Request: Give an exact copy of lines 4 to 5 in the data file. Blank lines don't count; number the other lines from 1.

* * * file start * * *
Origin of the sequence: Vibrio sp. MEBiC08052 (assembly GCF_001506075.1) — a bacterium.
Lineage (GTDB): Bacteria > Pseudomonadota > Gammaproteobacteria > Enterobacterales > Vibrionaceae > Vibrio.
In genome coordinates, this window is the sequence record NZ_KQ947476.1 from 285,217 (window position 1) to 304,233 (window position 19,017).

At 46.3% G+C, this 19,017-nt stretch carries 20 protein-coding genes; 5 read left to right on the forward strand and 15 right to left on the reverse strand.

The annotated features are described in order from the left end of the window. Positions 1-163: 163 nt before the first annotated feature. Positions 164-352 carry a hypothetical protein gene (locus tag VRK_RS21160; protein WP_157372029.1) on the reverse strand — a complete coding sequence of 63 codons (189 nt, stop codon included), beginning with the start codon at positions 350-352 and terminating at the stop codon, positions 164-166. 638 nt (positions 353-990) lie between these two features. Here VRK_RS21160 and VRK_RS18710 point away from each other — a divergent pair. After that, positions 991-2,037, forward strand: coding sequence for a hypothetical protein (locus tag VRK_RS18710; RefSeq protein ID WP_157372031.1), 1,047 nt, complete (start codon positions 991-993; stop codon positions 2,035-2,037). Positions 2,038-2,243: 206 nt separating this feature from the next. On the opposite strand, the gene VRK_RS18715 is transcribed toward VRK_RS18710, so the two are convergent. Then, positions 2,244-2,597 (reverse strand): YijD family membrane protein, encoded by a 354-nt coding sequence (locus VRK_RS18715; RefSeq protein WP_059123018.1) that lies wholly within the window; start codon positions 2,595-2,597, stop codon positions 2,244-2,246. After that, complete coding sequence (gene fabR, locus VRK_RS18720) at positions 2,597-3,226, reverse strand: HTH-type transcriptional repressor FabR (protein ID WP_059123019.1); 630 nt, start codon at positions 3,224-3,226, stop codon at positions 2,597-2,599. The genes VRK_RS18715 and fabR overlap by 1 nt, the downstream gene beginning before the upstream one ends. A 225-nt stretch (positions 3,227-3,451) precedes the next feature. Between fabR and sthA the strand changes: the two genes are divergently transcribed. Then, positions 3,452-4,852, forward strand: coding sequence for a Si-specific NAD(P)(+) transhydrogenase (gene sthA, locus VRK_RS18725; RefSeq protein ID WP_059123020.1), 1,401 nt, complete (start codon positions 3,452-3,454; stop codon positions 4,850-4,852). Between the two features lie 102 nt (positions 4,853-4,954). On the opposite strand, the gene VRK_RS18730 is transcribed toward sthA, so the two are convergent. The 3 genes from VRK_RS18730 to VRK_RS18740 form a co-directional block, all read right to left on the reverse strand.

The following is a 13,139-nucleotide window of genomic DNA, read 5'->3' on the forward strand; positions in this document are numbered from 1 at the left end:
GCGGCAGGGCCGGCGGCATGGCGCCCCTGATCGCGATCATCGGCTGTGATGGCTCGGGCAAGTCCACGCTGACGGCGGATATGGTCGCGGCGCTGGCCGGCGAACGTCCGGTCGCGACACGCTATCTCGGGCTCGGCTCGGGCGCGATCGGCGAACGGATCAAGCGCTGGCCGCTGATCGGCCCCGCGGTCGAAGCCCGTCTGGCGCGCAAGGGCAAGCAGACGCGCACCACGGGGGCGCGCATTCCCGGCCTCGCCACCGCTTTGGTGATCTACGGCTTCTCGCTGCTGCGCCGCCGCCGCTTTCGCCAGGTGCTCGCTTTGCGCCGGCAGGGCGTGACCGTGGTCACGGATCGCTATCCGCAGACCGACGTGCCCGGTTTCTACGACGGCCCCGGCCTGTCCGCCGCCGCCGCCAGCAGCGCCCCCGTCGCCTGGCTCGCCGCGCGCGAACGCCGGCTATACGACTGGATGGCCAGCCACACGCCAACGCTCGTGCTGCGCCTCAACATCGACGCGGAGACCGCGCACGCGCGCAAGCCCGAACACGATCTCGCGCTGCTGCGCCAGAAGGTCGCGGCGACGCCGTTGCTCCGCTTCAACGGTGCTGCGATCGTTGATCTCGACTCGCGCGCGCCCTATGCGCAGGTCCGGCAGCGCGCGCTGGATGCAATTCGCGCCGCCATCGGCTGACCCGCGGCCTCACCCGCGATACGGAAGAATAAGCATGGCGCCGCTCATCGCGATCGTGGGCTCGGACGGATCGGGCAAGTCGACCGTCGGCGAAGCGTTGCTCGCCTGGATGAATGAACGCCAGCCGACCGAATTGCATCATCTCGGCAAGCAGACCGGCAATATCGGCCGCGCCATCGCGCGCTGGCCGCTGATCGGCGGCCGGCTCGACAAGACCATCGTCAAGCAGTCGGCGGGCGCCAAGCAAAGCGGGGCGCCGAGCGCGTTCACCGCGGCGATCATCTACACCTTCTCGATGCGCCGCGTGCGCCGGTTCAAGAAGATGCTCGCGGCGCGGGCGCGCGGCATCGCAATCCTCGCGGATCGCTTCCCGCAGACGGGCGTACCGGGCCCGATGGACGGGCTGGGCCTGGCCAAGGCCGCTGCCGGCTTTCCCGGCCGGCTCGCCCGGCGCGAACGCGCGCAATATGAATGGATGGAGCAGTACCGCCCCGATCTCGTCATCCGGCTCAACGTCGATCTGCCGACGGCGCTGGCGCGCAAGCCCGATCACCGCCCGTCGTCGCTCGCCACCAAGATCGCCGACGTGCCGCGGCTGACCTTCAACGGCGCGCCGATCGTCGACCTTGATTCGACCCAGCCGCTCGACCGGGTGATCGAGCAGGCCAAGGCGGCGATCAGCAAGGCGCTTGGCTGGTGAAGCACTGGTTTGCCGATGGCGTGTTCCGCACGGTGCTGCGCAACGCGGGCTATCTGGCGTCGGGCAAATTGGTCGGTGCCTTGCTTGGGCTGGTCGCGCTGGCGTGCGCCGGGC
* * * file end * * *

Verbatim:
At 46.3% G+C, this 19,017-nt stretch carries 20 protein-coding genes; 5 read left to right on the forward strand and 15 right to left on the reverse strand.

The annotated features are described in order from the left end of the window. Positions 1-163: 163 nt before the first annotated feature. Positions 164-352 carry a hypothetical protein gene (locus tag VRK_RS21160; protein WP_157372029.1) on the reverse strand — a complete coding sequence of 63 codons (189 nt, stop codon included), beginning with the start codon at positions 350-352 and terminating at the stop codon, positions 164-166. 638 nt (positions 353-990) lie between these two features. Here VRK_RS21160 and VRK_RS18710 point away from each other — a divergent pair. After that, positions 991-2,037, forward strand: coding sequence for a hypothetical protein (locus tag VRK_RS18710; RefSeq protein ID WP_157372031.1), 1,047 nt, complete (start codon positions 991-993; stop codon positions 2,035-2,037). Positions 2,038-2,243: 206 nt separating this feature from the next. On the opposite strand, the gene VRK_RS18715 is transcribed toward VRK_RS18710, so the two are convergent. Then, positions 2,244-2,597 (reverse strand): YijD family membrane protein, encoded by a 354-nt coding sequence (locus VRK_RS18715; RefSeq protein WP_059123018.1) that lies wholly within the window; start codon positions 2,595-2,597, stop codon positions 2,244-2,246. After that, complete coding sequence (gene fabR, locus VRK_RS18720) at positions 2,597-3,226, reverse strand: HTH-type transcriptional repressor FabR (protein ID WP_059123019.1); 630 nt, start codon at positions 3,224-3,226, stop codon at positions 2,597-2,599. The genes VRK_RS18715 and fabR overlap by 1 nt, the downstream gene beginning before the upstream one ends. A 225-nt stretch (positions 3,227-3,451) precedes the next feature. Between fabR and sthA the strand changes: the two genes are divergently transcribed. Then, positions 3,452-4,852, forward strand: coding sequence for a Si-specific NAD(P)(+) transhydrogenase (gene sthA, locus VRK_RS18725; RefSeq protein ID WP_059123020.1), 1,401 nt, complete (start codon positions 3,452-3,454; stop codon positions 4,850-4,852). Between the two features lie 102 nt (positions 4,853-4,954). On the opposite strand, the gene VRK_RS18730 is transcribed toward sthA, so the two are convergent. The 3 genes from VRK_RS18730 to VRK_RS18740 form a co-directional block, all read right to left on the reverse strand.